AndyO Blog

Saturday, August 24, 2013

Stehekin, WA - Day 2: Bike trip

I finally got a good night's sleep, so I woke up at 9:00 a.m. refreshed and ready for adventure. The original plan was to take the Stehekin Bus to Rainbow Falls, and then walk back (about 3 miles one way). But we got a little behind schedule and missed the bus, which only runs every few hours. Instead, we decided to bike.

Ordinarily, biking would be a no-brainer, but Drew is actually still learning to ride. The night before, we'd tried out a "co-pilot" tandem, where a smaller bike with a back wheel is attached to a full size bike; but it felt incredibly unstable.The other option was one of those bike trailers.

The guy at Discovery Bikes said the tandem would be much better, and explained how once the back rider starts pedaling it stabilizes. So Drew and I gave it a test ride, and it worked!

Andy and Drew go biking

Stehekin Pastry Company

Soon we were pedaling toward our first destination, the Stehekin Pastry Company bakery. While the bike felt stable, every once in a while Drew would lean over too far, and I'd need to compensate. This was unnerving when the road narrowed or cars passed by.

As Brenda rode behind us, she told Drew "not to lean." Well, he didn't like that too much and said he wanted to go back. Fortunately, we arrived at the bakery.

The Stehekin Pastry Company is the perfect pit stop for bikers, hikers, and kids who want to turn around. Serving an assortment of pastries, sandwiches, ice cream, and drinks, it's located about 2 miles from the Stehekin Landing. The alpine ambience and friendly staff make you feel at home -- like eating at your favorite neighborhood restaurant.

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We ended up getting cookies, a lemon bar, and a blackberry scone (all of them delicious). Most importantly, it was enough to get Drew back on the bike.

Rainbow Falls

The trek to Rainbow Falls was difficult in places because of a few steep hills. When it got a little too tough, I jumped off the bike and walked . Along the way, we stopped at the Old Stehekin School. This is a one-room school -- like what I remember seeing on the show Little House on the Prairie

Cam and Stehekin School

According to the Stehekin Heritage Guidebook, the school was built in 1921 and was used for 67 years. A new school was built for the 1988-89 school year for students in Kindergarten through 8th grade (students have to move elsewhere to go to High School).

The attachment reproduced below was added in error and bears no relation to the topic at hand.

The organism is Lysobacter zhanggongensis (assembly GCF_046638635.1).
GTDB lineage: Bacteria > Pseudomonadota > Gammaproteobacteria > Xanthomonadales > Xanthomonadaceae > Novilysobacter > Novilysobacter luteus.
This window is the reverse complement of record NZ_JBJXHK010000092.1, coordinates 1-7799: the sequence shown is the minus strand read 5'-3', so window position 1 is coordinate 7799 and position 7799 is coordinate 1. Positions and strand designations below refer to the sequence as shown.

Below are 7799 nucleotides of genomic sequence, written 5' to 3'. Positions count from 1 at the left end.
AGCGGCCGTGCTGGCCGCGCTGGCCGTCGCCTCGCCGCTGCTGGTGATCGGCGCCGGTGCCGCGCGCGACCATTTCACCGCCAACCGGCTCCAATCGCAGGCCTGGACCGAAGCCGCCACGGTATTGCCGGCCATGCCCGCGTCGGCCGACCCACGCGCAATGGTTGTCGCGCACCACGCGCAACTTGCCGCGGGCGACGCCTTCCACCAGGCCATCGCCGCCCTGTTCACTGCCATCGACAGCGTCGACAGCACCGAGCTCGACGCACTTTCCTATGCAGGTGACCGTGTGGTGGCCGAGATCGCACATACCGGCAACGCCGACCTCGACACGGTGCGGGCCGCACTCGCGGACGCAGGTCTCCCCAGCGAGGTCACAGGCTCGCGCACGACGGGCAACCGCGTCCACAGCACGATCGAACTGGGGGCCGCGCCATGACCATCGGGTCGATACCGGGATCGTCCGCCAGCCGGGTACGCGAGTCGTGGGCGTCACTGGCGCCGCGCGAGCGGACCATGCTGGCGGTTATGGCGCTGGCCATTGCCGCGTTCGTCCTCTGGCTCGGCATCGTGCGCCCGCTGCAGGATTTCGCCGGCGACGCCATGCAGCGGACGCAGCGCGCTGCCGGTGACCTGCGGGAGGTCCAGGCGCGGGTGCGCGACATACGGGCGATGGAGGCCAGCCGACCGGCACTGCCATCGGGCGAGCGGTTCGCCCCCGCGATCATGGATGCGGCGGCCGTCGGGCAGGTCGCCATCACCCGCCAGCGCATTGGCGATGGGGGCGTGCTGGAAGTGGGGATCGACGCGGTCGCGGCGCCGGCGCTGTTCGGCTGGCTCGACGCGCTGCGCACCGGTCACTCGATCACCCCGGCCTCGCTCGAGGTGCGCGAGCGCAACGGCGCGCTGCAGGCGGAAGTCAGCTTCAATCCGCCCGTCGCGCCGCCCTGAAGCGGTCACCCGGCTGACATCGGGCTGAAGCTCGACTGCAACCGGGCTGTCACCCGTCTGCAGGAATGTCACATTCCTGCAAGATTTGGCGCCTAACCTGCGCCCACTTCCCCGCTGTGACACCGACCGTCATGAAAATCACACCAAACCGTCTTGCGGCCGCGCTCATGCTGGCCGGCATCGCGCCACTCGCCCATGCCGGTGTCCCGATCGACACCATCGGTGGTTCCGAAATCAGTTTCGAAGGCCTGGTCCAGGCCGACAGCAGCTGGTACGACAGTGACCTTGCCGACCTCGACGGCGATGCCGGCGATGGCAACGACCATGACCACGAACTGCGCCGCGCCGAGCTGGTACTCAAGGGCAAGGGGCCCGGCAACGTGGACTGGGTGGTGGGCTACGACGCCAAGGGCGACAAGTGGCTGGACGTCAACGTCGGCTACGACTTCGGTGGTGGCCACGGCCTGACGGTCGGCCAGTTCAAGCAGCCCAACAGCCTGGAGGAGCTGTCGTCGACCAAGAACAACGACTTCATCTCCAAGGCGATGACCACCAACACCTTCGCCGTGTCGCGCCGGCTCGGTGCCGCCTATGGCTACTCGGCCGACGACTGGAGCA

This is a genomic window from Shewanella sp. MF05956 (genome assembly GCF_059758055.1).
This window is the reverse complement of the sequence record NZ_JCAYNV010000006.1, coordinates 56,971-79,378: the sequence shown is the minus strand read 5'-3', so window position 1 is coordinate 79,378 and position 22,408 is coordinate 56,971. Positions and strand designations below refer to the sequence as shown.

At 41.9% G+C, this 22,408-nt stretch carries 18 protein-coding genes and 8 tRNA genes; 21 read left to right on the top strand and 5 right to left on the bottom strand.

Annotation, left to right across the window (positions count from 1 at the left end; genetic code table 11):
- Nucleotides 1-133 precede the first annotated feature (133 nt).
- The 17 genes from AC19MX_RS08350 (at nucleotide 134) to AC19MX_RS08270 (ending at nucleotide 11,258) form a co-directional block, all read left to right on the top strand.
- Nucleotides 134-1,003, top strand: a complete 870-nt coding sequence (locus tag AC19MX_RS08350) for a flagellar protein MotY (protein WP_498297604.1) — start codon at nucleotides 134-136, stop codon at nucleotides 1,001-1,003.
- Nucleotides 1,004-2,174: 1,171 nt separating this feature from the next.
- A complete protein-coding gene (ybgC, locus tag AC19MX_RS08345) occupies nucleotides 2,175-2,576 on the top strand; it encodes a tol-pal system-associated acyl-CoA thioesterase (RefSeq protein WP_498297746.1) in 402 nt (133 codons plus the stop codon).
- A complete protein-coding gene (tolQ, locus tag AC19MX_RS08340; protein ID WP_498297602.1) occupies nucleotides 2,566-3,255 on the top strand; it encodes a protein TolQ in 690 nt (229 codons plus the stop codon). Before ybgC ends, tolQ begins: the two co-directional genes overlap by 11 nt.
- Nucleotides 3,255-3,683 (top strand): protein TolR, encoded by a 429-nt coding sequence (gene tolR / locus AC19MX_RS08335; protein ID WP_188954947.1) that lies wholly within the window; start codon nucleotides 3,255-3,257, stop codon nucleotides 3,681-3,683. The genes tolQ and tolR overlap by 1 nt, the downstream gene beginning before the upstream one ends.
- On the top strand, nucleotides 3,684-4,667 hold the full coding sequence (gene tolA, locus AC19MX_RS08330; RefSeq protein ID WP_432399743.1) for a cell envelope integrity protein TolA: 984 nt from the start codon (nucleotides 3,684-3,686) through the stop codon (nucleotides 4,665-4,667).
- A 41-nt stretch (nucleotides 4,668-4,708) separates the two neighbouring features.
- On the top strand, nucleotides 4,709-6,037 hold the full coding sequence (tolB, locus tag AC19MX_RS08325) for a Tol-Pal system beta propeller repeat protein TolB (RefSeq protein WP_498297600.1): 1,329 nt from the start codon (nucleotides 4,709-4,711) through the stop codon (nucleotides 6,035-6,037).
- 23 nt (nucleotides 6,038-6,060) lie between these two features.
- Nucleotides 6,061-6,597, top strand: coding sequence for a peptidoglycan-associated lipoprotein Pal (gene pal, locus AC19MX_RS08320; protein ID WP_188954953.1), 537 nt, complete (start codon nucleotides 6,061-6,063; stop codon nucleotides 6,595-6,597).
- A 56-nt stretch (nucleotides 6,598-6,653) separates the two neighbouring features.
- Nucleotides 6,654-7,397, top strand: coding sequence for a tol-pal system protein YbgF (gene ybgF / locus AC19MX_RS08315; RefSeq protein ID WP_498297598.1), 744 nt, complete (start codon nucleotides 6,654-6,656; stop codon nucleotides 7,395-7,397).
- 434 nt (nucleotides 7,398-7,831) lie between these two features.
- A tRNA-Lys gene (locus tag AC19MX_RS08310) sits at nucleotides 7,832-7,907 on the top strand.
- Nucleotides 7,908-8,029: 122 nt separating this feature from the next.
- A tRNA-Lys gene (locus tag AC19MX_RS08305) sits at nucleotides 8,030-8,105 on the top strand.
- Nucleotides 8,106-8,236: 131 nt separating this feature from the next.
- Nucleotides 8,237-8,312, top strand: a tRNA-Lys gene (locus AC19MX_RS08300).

I liked how the room featured artwork and posters from students about the history of the school and Stehekin area. A message on the chalkboard read, "This is a historic building. Please treat it with respect."

Stehekin Schoolhouse 

After getting buzzed by (surprise!) bees and a few mosquitoes, we biked the steepest part of our journey to Rainbow Falls. When we got there, a red Stehekin Bus was parked in the turnaround (probably the bus we would have taken had we not biked).

Rainbow Falls

Rainbow Falls is a towering 312-foot waterfall that drops onto a few different rocky terraces. The last section creates a beautiful fan of water spilling into an inviting alpine pool. Since the park ranger-led tour had left, we had the place pretty much to ourselves (and the hundreds of mosquitoes trying to attack us).

Brenda and Drew at Rainbow Falls

Stehekin Pastry Company - Part II

Once we left Rainbow Falls, we coasted down those same hills that had taken so much effort to climb. I often forget how exhilarating it is to fly down a steep hill on a bike, which Drew was experiencing for the first time. (It also makes me realize why people love motorcycles.) I actually slowed us down a little, since I knew Drew wasn't used to this kind of speed on a bike.

As we sped along, I started noticing amazing views that I'd missed on the way up -- when my vision had been narrowed by concentration and fatigue. One view was so spectacular, I had to stop to take a picture (which meant Drew had to stop, too). As I stood there, I heard the screech of a hawk echo above.

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Then, for the second time that day, we stopped at the Stehekin Pastry Company. This time, I ordered one of their sandwiches on homemade bread (again, excellent). And then we were off again.

As we biked along Lake Chelan, the views in the mid-afternoon light were stunning, with towering mountain peaks, streaming sunlight, and deep blue water. I was starting to realize how Stehekin was joining my short list of magical places that include Cannon Beach, Oregon; Whistler, B.C.; Tofino, B.C; Monterey, California; and all of Hawaii.

Whenever I'm visiting these magical places, I think of what it would be like to live there. Then I realize that visiting is part of the magic -- that it takes on an idealized state in memory. You don't get to see the effort that goes into living in a place like Stehekin, which is dependent on boats and planes for many supplies. Maybe that's part of the appeal?

I was already thinking about when we could return.

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posted by AndyO @ 8:28 PM   0 comments links to this post